The code below sets up parallel
processing using foreach for my 24-core desktop. Each fold runs
in a separate process, and each of these spawns 3 new processes
for the 3 chains, so we have 20 processes in all.
library(parallel)
library(foreach)
library(doParallel)
detectCores() # On my big desktop: 24
ncores <- 5 # 5 folds running in parallel assuming >5 cores.
# If >= 15 cores, run 3 parallel chains per fold, otherwise do in serial.
cl <- makeCluster(ncores)
registerDoParallel(cl)
Running the models and estimating the scores On my desktop I used an outer foreach
loop for each of the folds, and an inner for loop
for the 5 models; this took about 15 mins with n.iter=500
and 1.8 hrs with n.iter=5000 . For the laptop, I ran the
folds in series instead of parallel by changing %dopar%
to %do% ; with n.iter=500 it took 1.8 hrs. system.time(
result <- foreach(fold = 1:5, .errorhandling='pass', .packages=c("jagsUI")) %dopar% {
TEST <- foldID == fold # Just for readability
TRAIN <- foldID != fold
# matrix of results for this fold
CVscores <- matrix(fold, nrow=length(modelPsi), ncol=5)
rownames(CVscores) <- names(modelPsi)
colnames(CVscores) <- c("fold", "score01", "Log_score", "AUC", "Brier")
# Run all 5 models
for(m in seq_along(modelPsi)) {
inits <- function() list(Z = matrix(1, nSpecies, sum(TRAIN)),
halfsigmaPsiCoef = runif(length(modelPsi[[m]]), 0, 5),
halfsigmaDetCoef = runif(length(modelP[[m]]), 0, 5))
jdata <- list(Y = Y[, TRAIN, ], nSurveys = nSurveys[TRAIN],
Psi.cov = Psi.cov[TRAIN, modelPsi[[m]]], Det.cov = X[TRAIN, , modelP[[m]]])
wanted <- c("psiCoef", "detCoef") # all we need for score calculation
out <- jags(jdata, inits, wanted, "MSOM_KnownSps.jags", codaOnly=wanted,
# n.chains=3, n.adapt=1000, n.iter= 5000, n.thin=5, parallel=TRUE)
n.chains=3, n.adapt=100, n.iter= 500, parallel=TRUE)
# only use parallel=TRUE if you have enough cores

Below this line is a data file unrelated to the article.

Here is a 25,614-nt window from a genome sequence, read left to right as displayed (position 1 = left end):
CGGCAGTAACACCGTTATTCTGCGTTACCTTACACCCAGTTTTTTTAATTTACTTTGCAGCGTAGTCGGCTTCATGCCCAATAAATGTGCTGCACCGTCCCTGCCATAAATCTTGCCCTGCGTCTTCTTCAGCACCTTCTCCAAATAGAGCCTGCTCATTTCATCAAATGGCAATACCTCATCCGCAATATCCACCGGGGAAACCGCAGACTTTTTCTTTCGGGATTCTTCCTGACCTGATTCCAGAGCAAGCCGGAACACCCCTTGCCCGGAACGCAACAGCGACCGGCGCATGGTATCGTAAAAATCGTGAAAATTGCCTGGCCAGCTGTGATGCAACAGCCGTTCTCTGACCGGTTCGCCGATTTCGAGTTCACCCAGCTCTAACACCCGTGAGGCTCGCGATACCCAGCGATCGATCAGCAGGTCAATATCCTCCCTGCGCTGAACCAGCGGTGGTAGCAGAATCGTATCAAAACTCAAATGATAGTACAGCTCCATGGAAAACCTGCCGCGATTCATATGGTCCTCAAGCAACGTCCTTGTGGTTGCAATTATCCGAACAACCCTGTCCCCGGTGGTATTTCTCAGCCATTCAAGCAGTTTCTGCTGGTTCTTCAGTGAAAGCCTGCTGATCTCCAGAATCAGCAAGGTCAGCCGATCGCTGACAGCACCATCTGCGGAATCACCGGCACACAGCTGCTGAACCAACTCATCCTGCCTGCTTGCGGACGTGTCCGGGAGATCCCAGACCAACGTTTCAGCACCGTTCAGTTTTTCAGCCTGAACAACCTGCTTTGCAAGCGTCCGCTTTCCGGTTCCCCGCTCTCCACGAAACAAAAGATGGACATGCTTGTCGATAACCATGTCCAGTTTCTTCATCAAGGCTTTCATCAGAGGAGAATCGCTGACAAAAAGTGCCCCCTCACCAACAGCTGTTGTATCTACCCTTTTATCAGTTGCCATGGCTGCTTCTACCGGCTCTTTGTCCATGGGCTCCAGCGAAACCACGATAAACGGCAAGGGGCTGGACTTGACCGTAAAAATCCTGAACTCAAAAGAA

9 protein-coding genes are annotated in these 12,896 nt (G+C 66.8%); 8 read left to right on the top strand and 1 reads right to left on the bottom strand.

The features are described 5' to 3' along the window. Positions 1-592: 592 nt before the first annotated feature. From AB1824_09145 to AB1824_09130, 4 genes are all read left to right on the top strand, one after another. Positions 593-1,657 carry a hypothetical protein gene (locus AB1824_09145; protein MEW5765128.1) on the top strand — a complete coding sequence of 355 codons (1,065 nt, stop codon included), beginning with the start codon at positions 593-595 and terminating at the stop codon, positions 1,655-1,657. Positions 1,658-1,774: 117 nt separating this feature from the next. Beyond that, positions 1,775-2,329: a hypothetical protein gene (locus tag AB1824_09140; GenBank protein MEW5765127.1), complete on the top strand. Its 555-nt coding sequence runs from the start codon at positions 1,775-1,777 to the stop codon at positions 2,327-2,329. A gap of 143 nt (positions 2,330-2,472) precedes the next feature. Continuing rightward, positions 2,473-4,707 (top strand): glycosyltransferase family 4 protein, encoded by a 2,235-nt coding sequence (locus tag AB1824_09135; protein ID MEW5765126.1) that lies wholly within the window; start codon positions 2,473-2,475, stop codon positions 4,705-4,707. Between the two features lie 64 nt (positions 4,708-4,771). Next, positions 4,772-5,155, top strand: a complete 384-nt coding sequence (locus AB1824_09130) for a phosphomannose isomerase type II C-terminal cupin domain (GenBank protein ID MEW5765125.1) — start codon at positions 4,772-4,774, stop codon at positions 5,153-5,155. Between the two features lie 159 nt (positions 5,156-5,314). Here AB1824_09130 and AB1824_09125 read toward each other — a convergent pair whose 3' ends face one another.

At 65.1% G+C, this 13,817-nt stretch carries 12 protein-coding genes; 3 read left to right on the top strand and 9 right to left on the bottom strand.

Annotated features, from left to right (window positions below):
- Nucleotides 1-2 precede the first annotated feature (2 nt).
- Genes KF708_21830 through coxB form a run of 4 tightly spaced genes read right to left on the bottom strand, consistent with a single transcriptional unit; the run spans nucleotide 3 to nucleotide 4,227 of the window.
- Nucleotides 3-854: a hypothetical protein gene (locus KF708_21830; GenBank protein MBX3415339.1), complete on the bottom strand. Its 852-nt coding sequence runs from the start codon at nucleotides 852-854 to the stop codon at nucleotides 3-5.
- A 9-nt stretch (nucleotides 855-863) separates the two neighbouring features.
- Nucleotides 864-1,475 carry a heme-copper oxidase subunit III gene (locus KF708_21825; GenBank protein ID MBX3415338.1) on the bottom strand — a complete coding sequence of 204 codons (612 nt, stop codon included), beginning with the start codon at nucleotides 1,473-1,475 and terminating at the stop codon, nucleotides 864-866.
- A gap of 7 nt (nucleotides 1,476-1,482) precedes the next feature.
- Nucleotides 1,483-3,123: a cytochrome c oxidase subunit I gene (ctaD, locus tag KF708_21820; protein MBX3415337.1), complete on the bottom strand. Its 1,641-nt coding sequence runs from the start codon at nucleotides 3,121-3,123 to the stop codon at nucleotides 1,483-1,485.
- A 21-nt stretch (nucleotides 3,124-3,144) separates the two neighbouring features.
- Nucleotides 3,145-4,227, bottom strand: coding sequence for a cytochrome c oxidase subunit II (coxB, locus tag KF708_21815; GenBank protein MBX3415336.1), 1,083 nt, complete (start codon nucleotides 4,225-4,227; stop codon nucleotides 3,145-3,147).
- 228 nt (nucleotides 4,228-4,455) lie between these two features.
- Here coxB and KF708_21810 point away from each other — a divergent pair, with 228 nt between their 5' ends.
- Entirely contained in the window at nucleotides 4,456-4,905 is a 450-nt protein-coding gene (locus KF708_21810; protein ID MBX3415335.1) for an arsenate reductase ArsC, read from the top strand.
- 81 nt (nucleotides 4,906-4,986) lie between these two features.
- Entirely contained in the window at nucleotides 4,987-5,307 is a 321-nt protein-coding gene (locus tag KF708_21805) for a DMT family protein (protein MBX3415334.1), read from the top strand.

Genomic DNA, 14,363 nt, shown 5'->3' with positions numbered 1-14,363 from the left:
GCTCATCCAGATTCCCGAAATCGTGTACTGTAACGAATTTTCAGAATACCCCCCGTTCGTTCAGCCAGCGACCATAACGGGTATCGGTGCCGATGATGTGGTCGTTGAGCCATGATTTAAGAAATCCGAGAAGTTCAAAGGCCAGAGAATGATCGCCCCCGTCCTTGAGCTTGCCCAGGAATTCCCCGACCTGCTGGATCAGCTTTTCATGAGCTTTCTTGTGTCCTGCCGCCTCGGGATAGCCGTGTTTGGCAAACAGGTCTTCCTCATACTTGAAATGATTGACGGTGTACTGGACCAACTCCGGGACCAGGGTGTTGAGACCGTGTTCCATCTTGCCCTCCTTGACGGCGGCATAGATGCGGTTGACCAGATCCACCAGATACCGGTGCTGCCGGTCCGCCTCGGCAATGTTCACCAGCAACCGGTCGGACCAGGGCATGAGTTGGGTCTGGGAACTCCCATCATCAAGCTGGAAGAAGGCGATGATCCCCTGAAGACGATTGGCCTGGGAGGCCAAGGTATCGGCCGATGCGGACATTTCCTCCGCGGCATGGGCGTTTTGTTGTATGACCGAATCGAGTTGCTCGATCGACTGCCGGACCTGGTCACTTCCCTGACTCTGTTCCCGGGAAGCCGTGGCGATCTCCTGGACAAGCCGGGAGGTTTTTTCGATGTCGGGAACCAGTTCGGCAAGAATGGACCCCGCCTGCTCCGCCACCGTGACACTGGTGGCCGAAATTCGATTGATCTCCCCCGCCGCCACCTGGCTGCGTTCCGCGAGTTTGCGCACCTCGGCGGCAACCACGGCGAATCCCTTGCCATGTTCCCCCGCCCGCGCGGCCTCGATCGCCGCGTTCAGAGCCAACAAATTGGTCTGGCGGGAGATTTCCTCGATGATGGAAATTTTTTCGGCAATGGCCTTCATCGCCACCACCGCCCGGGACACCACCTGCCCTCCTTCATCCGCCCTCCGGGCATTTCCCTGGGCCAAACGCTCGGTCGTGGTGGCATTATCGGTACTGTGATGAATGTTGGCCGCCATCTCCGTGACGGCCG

# Work through the MCMC chains to calculate psi, detect, and ucpd,
# plus predictions for Z and Y.
nIter <- length(out$sims.list$deviance)
fPsi.cov = Psi.cov[TEST, modelPsi[[m]]] # covariate matrices for this fold and model
fDet.cov = X[TEST, , modelP[[m]]]
sc01 <- llk <- AUC <- br <- numeric(nIter) # objects to hold the output
psi <- Zpred <- matrix(NA, nSpecies, sum(TEST))
detect <- true.detect <- Ypred <- ucpd <- array(NA, c(nSpecies, sum(TEST), maxSurveys))
for(iter in 1:nIter) {
psiCoef <- out$sims.list$psiCoef[iter,,]
detCoef <- out$sims.list$detCoef[iter,,]
# The code here mimics the JAGS code:
for (i in 1:nSpecies) {
# ecological model
for (j in 1:sum(TEST)) {
psi[i, j] <- plogis(sum(psiCoef[i, ] * fPsi.cov[j, ]))
Zpred[i, j] <- rbinom(1, 1, psi[i, j])
# observation model
for (k in 1:nSurveys[TEST][j]) {
detect[i, j, k] <- plogis(sum(detCoef[i, ] * fDet.cov[j, k, ]))
true.detect[i, j, k] <- detect[i, j, k] * Zpred[i, j]
Ypred[i, j, k] <- rbinom(1, 1, true.detect[i, j, k])
ucpd[i, j, k] <- detect[i, j, k] * psi[i, j]
}
}
}
sc01[iter] <- score01(Ypred, Y[, TEST, ])
llk[iter] <- loglikBern(ucpd, Y[, TEST, ])
AUC[iter] <- auroc(ucpd, Y[, TEST, ])
br[iter] <- brier(ucpd, Y[, TEST, ])
} # end of MCMC chains
CVscores[m, 'score01'] <- mean(sc01)
CVscores[m, 'Log_score'] <- -2 * mean(llk)
CVscores[m, 'AUC'] <- mean(AUC)
CVscores[m, 'Brier'] <- mean(br)
} # end "Run all 5 models"
CVscores
} ) # end of fold processing
result
tmp <- simplify2array(result)
apply(tmp, 1:2, mean) # Compare with Broms et al Table 2
The first part of the code is similar to the code in the
"Running the analysis" section above, except that we only pass
the data for the training sites to JAGS and we only harvest the
coefficients, which we need to calculate the scores. The
post-processing uses nested loops. It would be more
efficient and faster to use R's functions for handling
matrices and arrays, but they can take a lot of memory.
Working patiently through the MCMC iterations one by one
keeps memory demands within reason; it needs about 600 MB of
memory. Using the same
nested loops as the JAGS model makes it easy to see that we
are doing the same calculations. We simulate predicted
values of Y for the test sites, Ypred ,
and compare these with the actual values to obtain the 0-1
score. The unconditional probability of detection,
ucpd , is compared with the actual values to obtain
the log-likelihood, AUC and Brier scores.
fold score01 Log_score AUC Brier
limited 3 600.22 2032.4 0.889 309.80
mid1 3 560.98 1955.5 0.902 295.00
mid2 3 508.32 1913.9 0.913 272.94
full 3 504.76 1946.3 0.911 277.02
extra 3 602.21 2038.0 0.888 311.29
We don't get the same values as in Table 2 of the paper -
indeed, I don't get the same values every time that I run this
code - but they are in the same ballpark and give the same
results: 0-1 score is lowest for the FULL model and the others
are best for the MIDDLE-2 model. I hope this code
will be useful if you want to do CV with MSOM models with survey
covariates, where you are working with the 1/0 data points.
(It's different if you don't have survey-level covariates and
can aggregate across occasions to get number of detections and
number of occasions.) A big thank you to Kristen Broms, Mevin
Hooten and Ryan Fitzpatrick for the original code in the
publication. |